- A decline in personal hygiene, in addition to dressing in long shirts and pants, even in warm weather, to cover bruises or needle marks on the body
- Frequent respiratory infections, dilated pupils, dry mouth and slurred speech
Heroin Overdose Risks
The number of heroin and opioid overdose deaths has skyrocketed in the past decade.
The National Institute on Drug Abuse (NIDA) reports that there were more than 70,000 opioid-related deaths in 2017 alone. This is due in large part, to the deadly synthetic opioid fentanyl being mixed with heroin to make it even more potent, but also extremely dangerous.
Fentanyl is approximately 100 times more powerful than morphine and users are generally unaware if the heroin they’re using is laced with fentanyl or, for that matter, is cut with any other deadly substances.
Opioids are central nervous system depressants, and too much of these drugs can cause a person’s respiratory system to stop working, which is often the main cause of many fatal heroin overdoses.
Relapse, after a period of staying off heroin, is another common cause of fatal overdose. When a person abstains from using heroin for a period of time, their physical tolerance to the drug decreases.
Addiction, though, is a chronic relapsing disease of the brain, and if a person uses the same amount of heroin they used previous to a period of sobriety, the results are often fatal because the body cannot handle the same amount of the narcotic.
There is no safe way to use heroin. Injection, snorting or smoking are all potentially deadly simply because there is no way for users to know what exactly is mixed with the heroin.
Heroin Withdrawal Symptoms
In a very short period of time, a person using heroin can get locked in a cycle of taking the drug to avoid intensely painful withdrawal symptoms. A fear of withdrawal and detox is usually a primary reason for people battling heroin addiction to avoid seeking treatment.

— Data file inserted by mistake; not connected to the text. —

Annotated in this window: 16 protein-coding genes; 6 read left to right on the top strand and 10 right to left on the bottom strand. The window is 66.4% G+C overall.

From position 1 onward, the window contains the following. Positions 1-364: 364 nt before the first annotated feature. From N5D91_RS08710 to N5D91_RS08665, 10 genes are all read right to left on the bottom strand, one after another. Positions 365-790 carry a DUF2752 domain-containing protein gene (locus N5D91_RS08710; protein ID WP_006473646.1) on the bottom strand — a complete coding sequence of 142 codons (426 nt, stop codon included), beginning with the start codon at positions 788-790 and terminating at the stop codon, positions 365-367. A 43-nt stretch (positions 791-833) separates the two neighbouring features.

Heroin withdrawal symptoms can include some of the following:
- Fever, chills and cold sweats
- Runny nose and sneezing
- Severe abdominal cramps, diarrhea and vomiting
- Aches and pains in the body
- Insomnia or difficulty sleeping
- Intense depression or anxiety
At Pure Recovery, heroin withdrawal is medically supervised by a team of expert addiction doctors and therapists that keep clients safe and comfortable throughout the entire detox process.
Heroin Addiction Treatment
Though detox from heroin addiction is not usually fatal, it can be extremely painful and difficult.
The goal at Pure Recovery is to keep our patients safe and comfortable as they move through withdrawal and into the first stages of addiction recovery.
Our evidence-based recovery programs are specifically tailored to each client’s personal needs.
We use a wide variety of holistic treatments and proven therapies for successfully treating heroin addiction, including:
- Behavior Modification
- Cognitive Behavioral Therapy
- Medication Assisted Treatment (MAT)
- Relapse Prevention
- Biofeedback Cognitive Programs
- Brain Imaging
- Nutrition and Exercise Programs
Our goal is to focus on healing the brain to overcome the disease of addiction and improve overall health through integrated emotional support and holistic therapies.
Not all Heroin addiction programs are created equally. At Pure Recovery, our Heroin Addiction treatment plans focus on evidence-based programs – approaches to recovery that are rooted in science and medicine with an emphasis on a neuroscience approach.
Addiction is a brain disease, we use advanced neuroscience treatment methods in addition to evidence-based therapies to heal the brain and restore cognitive functioning for long-term success.